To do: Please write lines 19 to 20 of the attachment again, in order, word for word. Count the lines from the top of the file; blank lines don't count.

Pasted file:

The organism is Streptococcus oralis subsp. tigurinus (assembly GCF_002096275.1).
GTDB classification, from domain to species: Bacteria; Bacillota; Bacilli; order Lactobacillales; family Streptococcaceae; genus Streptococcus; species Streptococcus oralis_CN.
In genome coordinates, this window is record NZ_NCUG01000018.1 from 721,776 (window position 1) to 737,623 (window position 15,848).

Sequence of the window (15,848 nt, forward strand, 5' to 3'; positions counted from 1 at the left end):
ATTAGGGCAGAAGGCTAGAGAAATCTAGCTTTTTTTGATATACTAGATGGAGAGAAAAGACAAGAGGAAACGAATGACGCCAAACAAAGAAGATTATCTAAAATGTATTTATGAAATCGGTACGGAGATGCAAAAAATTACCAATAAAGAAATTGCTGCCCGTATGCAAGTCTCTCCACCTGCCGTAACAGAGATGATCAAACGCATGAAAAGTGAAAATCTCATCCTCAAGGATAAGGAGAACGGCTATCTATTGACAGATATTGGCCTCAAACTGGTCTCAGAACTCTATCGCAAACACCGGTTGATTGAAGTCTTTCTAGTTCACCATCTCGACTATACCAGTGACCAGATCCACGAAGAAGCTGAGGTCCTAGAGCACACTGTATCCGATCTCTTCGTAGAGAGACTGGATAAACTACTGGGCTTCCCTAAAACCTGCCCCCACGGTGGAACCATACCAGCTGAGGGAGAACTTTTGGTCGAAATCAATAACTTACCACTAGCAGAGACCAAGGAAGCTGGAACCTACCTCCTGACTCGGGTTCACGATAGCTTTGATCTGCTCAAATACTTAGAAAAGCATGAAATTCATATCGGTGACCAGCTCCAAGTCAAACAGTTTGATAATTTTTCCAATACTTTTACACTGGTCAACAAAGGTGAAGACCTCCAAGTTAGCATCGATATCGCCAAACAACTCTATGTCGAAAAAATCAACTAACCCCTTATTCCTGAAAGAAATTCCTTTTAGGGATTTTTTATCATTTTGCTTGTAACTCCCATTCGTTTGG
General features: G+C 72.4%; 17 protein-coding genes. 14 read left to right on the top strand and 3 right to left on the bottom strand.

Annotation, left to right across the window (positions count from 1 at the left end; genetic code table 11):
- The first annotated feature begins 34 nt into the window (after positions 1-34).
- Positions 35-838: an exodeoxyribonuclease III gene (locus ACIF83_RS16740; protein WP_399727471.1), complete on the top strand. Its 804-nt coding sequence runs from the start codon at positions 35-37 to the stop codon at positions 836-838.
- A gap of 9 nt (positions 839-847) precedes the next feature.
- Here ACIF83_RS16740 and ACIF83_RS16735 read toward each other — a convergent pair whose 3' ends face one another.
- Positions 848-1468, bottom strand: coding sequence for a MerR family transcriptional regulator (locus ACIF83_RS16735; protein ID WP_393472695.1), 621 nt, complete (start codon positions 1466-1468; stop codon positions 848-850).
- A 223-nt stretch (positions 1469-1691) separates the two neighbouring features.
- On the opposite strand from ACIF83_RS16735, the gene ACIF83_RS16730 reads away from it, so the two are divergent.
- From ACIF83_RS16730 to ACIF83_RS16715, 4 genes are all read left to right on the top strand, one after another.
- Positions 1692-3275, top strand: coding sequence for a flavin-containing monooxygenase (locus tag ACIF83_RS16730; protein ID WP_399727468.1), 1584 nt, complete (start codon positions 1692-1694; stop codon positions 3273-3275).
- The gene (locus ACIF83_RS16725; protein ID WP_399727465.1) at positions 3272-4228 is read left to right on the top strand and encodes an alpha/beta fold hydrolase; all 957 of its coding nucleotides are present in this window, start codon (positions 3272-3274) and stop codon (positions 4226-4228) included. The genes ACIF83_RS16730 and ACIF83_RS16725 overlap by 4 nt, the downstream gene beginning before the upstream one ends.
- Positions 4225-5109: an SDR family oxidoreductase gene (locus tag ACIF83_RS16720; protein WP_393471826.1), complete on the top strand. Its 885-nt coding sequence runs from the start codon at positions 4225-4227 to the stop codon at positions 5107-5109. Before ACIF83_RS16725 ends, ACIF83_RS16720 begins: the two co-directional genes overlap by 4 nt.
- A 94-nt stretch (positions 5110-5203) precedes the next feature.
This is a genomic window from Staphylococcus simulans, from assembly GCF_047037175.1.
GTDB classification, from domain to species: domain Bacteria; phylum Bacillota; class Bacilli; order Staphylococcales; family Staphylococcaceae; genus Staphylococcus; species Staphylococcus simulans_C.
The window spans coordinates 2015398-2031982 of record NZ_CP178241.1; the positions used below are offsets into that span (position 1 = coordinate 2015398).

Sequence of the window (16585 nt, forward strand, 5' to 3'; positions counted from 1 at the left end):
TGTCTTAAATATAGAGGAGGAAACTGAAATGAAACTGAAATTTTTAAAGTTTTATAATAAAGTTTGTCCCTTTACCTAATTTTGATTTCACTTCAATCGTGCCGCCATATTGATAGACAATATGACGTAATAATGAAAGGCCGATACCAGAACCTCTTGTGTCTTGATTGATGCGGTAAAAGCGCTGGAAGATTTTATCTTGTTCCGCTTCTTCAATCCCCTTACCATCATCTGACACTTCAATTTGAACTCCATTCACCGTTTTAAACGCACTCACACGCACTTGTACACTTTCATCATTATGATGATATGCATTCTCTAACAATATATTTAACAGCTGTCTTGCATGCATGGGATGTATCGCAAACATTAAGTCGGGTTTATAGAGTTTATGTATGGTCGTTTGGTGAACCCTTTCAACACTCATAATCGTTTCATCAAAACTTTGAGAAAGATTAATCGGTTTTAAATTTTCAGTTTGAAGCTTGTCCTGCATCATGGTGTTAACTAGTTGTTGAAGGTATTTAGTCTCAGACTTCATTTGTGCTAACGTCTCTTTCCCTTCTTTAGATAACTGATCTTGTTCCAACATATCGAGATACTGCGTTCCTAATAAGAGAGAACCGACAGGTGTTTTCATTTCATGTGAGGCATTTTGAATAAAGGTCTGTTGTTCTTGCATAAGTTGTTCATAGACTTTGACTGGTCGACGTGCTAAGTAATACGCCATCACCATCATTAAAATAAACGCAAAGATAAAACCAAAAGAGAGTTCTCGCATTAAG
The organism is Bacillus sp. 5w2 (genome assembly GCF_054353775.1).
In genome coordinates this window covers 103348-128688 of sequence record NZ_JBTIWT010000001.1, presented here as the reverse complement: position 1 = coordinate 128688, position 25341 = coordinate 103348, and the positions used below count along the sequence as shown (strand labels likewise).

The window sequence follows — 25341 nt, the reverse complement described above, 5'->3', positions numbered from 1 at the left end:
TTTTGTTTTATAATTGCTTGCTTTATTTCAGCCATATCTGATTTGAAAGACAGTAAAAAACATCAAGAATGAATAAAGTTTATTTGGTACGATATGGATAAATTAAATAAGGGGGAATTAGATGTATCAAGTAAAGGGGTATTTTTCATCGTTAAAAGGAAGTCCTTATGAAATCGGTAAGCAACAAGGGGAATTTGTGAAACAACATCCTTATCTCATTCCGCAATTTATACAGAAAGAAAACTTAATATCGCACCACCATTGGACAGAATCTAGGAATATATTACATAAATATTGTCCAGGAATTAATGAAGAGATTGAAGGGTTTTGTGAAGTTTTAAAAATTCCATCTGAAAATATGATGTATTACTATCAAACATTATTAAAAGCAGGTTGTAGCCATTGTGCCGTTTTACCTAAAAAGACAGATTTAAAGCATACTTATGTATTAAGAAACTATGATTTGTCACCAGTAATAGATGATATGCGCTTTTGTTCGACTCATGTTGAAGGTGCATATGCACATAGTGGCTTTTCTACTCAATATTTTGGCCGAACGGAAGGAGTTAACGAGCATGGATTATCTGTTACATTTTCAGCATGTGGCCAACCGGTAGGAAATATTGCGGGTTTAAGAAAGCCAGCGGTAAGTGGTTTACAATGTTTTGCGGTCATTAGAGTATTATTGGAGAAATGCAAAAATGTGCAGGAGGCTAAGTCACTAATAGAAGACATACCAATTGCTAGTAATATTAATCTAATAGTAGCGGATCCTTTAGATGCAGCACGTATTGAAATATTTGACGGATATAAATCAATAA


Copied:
- A 94-nt stretch (positions 5110-5203) precedes the next feature.
This is a genomic window from Staphylococcus simulans, from assembly GCF_047037175.1.